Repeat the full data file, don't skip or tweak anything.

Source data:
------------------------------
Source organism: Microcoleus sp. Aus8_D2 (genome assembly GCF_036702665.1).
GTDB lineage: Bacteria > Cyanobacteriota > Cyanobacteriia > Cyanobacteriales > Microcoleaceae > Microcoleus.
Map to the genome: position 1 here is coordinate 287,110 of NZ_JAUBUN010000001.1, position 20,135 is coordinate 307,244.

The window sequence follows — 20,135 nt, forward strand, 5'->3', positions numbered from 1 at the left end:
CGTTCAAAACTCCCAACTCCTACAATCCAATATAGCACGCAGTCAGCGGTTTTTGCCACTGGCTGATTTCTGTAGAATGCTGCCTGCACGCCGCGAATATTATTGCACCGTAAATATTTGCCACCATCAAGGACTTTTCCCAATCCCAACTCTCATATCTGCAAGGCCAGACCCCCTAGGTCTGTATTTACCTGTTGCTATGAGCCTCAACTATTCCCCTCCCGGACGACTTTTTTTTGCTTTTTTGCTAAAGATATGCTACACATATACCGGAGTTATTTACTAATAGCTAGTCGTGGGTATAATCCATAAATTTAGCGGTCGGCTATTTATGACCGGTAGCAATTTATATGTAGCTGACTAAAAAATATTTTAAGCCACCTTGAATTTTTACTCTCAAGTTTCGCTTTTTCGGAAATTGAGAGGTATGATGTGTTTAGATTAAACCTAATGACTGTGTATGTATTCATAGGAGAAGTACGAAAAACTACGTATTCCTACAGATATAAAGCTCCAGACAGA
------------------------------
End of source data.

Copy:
Source organism: Microcoleus sp. Aus8_D2 (genome assembly GCF_036702665.1).
GTDB lineage: Bacteria > Cyanobacteriota > Cyanobacteriia > Cyanobacteriales > Microcoleaceae > Microcoleus.
Map to the genome: position 1 here is coordinate 287,110 of NZ_JAUBUN010000001.1, position 20,135 is coordinate 307,244.

The window sequence follows — 20,135 nt, forward strand, 5'->3', positions numbered from 1 at the left end:
CGTTCAAAACTCCCAACTCCTACAATCCAATATAGCACGCAGTCAGCGGTTTTTGCCACTGGCTGATTTCTGTAGAATGCTGCCTGCACGCCGCGAATATTATTGCACCGTAAATATTTGCCACCATCAAGGACTTTTCCCAATCCCAACTCTCATATCTGCAAGGCCAGACCCCCTAGGTCTGTATTTACCTGTTGCTATGAGCCTCAACTATTCCCCTCCCGGACGACTTTTTTTTGCTTTTTTGCTAAAGATATGCTACACATATACCGGAGTTATTTACTAATAGCTAGTCGTGGGTATAATCCATAAATTTAGCGGTCGGCTATTTATGACCGGTAGCAATTTATATGTAGCTGACTAAAAAATATTTTAAGCCACCTTGAATTTTTACTCTCAAGTTTCGCTTTTTCGGAAATTGAGAGGTATGATGTGTTTAGATTAAACCTAATGACTGTGTATGTATTCATAGGAGAAGTACGAAAAACTACGTATTCCTACAGATATAAAGCTCCAGACAGA